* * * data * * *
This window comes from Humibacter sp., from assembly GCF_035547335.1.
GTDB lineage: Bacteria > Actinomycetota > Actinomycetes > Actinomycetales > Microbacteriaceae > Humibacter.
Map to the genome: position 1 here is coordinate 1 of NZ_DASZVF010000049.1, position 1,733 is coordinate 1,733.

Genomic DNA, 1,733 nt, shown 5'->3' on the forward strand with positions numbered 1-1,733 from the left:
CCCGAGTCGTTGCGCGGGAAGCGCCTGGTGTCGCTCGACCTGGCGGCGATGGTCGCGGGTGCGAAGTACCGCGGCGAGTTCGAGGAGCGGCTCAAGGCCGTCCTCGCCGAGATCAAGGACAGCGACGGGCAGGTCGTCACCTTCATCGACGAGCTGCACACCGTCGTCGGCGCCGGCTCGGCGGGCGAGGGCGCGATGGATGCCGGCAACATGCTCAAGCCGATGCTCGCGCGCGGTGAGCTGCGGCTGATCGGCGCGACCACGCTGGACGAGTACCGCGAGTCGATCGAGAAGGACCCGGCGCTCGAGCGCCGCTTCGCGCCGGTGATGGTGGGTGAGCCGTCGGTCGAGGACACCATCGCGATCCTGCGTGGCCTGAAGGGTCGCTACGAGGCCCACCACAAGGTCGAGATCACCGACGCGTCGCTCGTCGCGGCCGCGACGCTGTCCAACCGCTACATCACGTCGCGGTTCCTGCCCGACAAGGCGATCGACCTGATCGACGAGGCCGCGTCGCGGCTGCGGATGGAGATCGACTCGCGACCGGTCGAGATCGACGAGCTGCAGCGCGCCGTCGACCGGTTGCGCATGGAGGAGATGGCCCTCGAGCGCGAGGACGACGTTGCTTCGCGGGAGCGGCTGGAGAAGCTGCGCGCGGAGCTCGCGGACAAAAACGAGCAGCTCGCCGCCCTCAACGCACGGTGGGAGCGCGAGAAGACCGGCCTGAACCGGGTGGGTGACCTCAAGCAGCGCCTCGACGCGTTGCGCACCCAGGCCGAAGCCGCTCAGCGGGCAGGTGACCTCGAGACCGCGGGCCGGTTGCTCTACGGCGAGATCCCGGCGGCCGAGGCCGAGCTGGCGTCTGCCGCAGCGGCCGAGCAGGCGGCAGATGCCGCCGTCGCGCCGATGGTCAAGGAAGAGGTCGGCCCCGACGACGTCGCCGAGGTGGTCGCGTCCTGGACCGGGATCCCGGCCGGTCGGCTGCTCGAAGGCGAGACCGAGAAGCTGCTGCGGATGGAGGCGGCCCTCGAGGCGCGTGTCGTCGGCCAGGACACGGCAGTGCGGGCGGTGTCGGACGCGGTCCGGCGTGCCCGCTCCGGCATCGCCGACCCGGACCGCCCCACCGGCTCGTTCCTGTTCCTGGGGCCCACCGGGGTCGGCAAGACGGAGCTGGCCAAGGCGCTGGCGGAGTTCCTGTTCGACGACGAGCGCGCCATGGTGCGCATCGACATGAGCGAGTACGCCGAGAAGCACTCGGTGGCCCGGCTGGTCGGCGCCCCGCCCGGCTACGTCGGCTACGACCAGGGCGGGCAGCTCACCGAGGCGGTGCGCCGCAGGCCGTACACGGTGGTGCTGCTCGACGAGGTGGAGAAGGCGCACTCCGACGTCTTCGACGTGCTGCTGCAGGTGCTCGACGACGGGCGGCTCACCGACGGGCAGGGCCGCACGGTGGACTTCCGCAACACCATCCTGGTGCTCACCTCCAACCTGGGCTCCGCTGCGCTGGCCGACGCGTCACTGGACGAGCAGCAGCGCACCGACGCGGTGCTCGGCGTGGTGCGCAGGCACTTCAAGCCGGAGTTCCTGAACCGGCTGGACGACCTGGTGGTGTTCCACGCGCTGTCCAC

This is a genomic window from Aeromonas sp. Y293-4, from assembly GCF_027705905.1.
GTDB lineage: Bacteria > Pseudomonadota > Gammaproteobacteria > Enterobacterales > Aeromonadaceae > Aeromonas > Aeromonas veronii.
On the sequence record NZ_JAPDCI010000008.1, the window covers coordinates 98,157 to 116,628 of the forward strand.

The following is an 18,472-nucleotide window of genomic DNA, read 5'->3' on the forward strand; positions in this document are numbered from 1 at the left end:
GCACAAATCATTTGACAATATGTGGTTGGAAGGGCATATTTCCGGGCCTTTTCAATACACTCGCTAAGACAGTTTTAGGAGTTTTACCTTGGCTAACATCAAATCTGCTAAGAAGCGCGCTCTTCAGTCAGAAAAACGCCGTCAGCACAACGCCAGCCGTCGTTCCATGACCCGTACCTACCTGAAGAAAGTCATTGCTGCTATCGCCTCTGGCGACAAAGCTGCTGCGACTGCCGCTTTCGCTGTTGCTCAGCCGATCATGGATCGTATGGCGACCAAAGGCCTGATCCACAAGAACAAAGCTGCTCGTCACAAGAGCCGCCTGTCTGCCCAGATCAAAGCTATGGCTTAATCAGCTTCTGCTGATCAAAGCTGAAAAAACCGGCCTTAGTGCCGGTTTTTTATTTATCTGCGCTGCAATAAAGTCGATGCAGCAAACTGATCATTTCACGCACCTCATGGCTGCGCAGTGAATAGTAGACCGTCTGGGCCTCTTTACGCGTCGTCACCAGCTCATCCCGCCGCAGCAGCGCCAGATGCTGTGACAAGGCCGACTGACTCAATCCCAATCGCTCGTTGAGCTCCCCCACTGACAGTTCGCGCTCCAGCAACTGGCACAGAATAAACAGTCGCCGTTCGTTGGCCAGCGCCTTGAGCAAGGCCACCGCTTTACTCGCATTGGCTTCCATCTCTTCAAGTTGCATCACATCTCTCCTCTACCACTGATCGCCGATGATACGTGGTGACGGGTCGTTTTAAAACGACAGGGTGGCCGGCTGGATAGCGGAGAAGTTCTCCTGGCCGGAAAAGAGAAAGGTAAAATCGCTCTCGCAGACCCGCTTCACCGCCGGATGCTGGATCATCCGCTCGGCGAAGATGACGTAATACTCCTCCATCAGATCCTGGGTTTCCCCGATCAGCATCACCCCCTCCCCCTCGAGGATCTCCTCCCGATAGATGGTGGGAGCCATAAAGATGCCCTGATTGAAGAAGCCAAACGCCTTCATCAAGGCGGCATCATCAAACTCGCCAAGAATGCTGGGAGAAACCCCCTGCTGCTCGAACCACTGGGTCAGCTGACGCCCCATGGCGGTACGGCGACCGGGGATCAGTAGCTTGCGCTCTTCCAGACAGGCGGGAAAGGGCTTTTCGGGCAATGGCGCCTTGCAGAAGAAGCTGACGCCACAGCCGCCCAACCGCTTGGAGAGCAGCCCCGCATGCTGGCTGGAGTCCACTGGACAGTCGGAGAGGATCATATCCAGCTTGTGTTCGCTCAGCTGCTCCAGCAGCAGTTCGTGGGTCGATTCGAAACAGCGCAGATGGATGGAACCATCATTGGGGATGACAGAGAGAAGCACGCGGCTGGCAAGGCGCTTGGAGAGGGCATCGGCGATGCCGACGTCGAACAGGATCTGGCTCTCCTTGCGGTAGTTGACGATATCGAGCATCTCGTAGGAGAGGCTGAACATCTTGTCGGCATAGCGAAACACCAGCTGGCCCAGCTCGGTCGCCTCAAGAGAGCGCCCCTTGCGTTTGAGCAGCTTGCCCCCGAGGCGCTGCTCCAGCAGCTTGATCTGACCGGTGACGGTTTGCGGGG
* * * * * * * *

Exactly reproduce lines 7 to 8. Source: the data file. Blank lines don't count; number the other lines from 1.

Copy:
GTDB lineage: Bacteria > Pseudomonadota > Gammaproteobacteria > Enterobacterales > Aeromonadaceae > Aeromonas > Aeromonas veronii.
On the sequence record NZ_JAPDCI010000008.1, the window covers coordinates 98,157 to 116,628 of the forward strand.